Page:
Aquatic scientific names in the news …

Millions of glowing sea creatures called pyrosomes have started to “bloom” off the coast of the Pacific Northwest of the US and Canada.

The creatures are filling up fishing nets, clogging hooks and research gear and befuddling scientists who have no idea why populations of the tube-like organisms are exploding.

“Call it the invasion of the pyrosomes,” writes Michael Milstein in a post on the National Oceanic and Atmospheric Administration’s (NOAA) Northwest Fisheries Science Center website.

They started to show up in the spring and in the past month or two, swarms of the animals been spotted all over the region.

Video: National Geographic

Pyrosomes are pelagic colonial tunicates. A colony can grow up to 60 cm in length, forming a distinctive rigid tube that may be colorless, pink, grayish or blue-green. One end is closed and tapered, with the opposing open end having a diaphragm. The colony comprises of numerous individual organisms known as zooids around 8.5 mm long and is capable of emitting a bright bioluminescence.

Image: Show ryu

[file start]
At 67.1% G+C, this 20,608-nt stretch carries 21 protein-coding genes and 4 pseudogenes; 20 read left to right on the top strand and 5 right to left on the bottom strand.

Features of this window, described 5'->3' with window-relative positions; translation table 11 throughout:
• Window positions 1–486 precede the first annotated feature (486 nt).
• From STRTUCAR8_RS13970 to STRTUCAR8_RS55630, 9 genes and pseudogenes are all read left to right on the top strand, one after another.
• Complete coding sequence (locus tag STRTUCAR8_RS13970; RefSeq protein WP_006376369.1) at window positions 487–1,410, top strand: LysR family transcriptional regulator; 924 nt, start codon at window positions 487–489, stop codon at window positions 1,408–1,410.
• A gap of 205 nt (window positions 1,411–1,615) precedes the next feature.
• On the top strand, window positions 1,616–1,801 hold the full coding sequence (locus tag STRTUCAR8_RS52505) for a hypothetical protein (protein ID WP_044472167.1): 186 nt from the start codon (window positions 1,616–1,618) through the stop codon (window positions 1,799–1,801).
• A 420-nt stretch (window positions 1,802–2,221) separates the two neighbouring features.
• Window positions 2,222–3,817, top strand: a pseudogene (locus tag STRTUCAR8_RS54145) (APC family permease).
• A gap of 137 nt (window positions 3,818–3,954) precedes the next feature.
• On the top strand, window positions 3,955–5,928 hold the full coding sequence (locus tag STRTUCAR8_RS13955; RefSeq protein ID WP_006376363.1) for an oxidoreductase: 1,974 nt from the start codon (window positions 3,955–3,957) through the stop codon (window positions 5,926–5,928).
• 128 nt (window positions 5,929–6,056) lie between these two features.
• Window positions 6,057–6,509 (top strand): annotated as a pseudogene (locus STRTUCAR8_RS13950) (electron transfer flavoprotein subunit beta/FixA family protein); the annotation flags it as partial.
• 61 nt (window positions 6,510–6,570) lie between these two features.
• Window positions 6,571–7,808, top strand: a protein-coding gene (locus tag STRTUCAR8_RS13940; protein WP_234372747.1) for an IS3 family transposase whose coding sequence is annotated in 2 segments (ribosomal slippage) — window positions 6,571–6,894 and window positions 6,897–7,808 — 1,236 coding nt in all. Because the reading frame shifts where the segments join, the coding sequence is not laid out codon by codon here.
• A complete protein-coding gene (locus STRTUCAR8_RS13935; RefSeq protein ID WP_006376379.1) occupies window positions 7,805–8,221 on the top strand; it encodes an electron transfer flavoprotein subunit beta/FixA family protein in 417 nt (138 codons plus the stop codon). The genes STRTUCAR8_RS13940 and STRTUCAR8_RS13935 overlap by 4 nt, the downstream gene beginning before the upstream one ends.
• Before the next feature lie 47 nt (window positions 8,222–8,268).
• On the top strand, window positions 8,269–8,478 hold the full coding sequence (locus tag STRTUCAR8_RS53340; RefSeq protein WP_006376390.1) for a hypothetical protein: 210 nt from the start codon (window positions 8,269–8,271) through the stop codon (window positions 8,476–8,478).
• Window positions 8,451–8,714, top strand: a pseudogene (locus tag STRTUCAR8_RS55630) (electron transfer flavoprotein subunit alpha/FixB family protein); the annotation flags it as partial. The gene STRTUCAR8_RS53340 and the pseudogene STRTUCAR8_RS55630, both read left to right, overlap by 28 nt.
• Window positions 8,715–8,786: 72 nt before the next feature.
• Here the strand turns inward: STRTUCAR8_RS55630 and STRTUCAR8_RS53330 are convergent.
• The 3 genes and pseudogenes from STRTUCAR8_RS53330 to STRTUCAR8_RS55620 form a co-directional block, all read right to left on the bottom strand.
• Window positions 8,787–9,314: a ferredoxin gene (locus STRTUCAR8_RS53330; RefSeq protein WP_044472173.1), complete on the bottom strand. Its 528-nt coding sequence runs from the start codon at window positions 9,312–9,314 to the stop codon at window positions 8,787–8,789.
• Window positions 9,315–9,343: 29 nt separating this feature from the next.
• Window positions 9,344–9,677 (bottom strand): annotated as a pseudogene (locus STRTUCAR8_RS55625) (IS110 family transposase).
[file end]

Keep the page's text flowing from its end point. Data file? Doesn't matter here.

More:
Tunicates are curious creatures and include numerous species with different forms and lifestyles including the sessile Sea squirts and Sea tulips along with the mobile Salps. Although at first glance they would appear to be some form of invertebrate they are classified as belonging to the Phylum Chordata making them related to vertebrates such as mammals, fishes, reptiles, and birds. The reason for this classification is that the mobile tunicate larvae possess a structure called a notochord which, in the vertebrates, develops into the vertebral column, more widely referred to as the backbone or spine.


As the species responsible for the current bloom has not been specifically named, for the purpose of this edition of “Aquatic scientific names in the news …” I’m exploring the etymology of the type species of pyrosome, Pyrosoma atlanticum which is likely the species in question.

Pyrosoma atlanticum Péron, 1804

Pyrosoma – Greek, Pyr- (πυρ), fire; -o-, connective vowel, -soma (σωμα), body. Name referring to the bright bioluminescence characteristic of the species.

atlanticum – Latin, atlanticus, of the Atlas mountains – Atlas, Atlantis, western limits of the classical Old World; of or from the Atlantic Ocean (modern).


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